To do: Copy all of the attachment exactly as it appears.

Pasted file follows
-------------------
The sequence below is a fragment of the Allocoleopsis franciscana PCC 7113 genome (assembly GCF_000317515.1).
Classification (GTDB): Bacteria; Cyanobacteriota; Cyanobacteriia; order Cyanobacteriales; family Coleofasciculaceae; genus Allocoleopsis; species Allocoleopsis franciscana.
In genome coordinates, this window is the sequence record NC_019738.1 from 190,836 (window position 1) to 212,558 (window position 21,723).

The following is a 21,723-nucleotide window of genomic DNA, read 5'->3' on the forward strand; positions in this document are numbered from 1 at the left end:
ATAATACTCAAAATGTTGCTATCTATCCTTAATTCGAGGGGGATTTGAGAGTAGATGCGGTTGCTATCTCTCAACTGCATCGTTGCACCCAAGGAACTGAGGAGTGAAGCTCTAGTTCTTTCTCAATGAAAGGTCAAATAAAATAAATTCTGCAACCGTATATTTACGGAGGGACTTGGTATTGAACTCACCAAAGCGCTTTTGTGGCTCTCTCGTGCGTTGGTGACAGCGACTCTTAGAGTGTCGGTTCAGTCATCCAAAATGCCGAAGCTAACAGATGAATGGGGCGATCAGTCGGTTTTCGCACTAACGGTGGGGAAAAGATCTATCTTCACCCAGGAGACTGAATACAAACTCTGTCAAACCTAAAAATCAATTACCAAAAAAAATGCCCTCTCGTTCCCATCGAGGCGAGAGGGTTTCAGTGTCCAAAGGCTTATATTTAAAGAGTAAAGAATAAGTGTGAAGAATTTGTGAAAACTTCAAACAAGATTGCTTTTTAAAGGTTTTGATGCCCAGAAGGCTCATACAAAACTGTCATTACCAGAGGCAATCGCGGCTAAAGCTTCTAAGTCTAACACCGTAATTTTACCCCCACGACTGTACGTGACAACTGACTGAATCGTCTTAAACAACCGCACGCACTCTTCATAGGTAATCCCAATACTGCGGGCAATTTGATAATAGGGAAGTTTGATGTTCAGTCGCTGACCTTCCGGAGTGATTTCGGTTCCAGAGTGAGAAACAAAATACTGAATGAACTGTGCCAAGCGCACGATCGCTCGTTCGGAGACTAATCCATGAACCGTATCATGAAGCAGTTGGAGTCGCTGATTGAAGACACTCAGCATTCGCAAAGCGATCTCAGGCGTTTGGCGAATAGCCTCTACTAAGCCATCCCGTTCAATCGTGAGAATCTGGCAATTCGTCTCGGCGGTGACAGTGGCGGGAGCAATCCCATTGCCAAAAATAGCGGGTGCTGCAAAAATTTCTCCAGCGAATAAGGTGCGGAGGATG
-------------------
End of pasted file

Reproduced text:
The sequence below is a fragment of the Allocoleopsis franciscana PCC 7113 genome (assembly GCF_000317515.1).
Classification (GTDB): Bacteria; Cyanobacteriota; Cyanobacteriia; order Cyanobacteriales; family Coleofasciculaceae; genus Allocoleopsis; species Allocoleopsis franciscana.
In genome coordinates, this window is the sequence record NC_019738.1 from 190,836 (window position 1) to 212,558 (window position 21,723).

The following is a 21,723-nucleotide window of genomic DNA, read 5'->3' on the forward strand; positions in this document are numbered from 1 at the left end:
ATAATACTCAAAATGTTGCTATCTATCCTTAATTCGAGGGGGATTTGAGAGTAGATGCGGTTGCTATCTCTCAACTGCATCGTTGCACCCAAGGAACTGAGGAGTGAAGCTCTAGTTCTTTCTCAATGAAAGGTCAAATAAAATAAATTCTGCAACCGTATATTTACGGAGGGACTTGGTATTGAACTCACCAAAGCGCTTTTGTGGCTCTCTCGTGCGTTGGTGACAGCGACTCTTAGAGTGTCGGTTCAGTCATCCAAAATGCCGAAGCTAACAGATGAATGGGGCGATCAGTCGGTTTTCGCACTAACGGTGGGGAAAAGATCTATCTTCACCCAGGAGACTGAATACAAACTCTGTCAAACCTAAAAATCAATTACCAAAAAAAATGCCCTCTCGTTCCCATCGAGGCGAGAGGGTTTCAGTGTCCAAAGGCTTATATTTAAAGAGTAAAGAATAAGTGTGAAGAATTTGTGAAAACTTCAAACAAGATTGCTTTTTAAAGGTTTTGATGCCCAGAAGGCTCATACAAAACTGTCATTACCAGAGGCAATCGCGGCTAAAGCTTCTAAGTCTAACACCGTAATTTTACCCCCACGACTGTACGTGACAACTGACTGAATCGTCTTAAACAACCGCACGCACTCTTCATAGGTAATCCCAATACTGCGGGCAATTTGATAATAGGGAAGTTTGATGTTCAGTCGCTGACCTTCCGGAGTGATTTCGGTTCCAGAGTGAGAAACAAAATACTGAATGAACTGTGCCAAGCGCACGATCGCTCGTTCGGAGACTAATCCATGAACCGTATCATGAAGCAGTTGGAGTCGCTGATTGAAGACACTCAGCATTCGCAAAGCGATCTCAGGCGTTTGGCGAATAGCCTCTACTAAGCCATCCCGTTCAATCGTGAGAATCTGGCAATTCGTCTCGGCGGTGACAGTGGCGGGAGCAATCCCATTGCCAAAAATAGCGGGTGCTGCAAAAATTTCTCCAGCGAATAAGGTGCGGAGGATG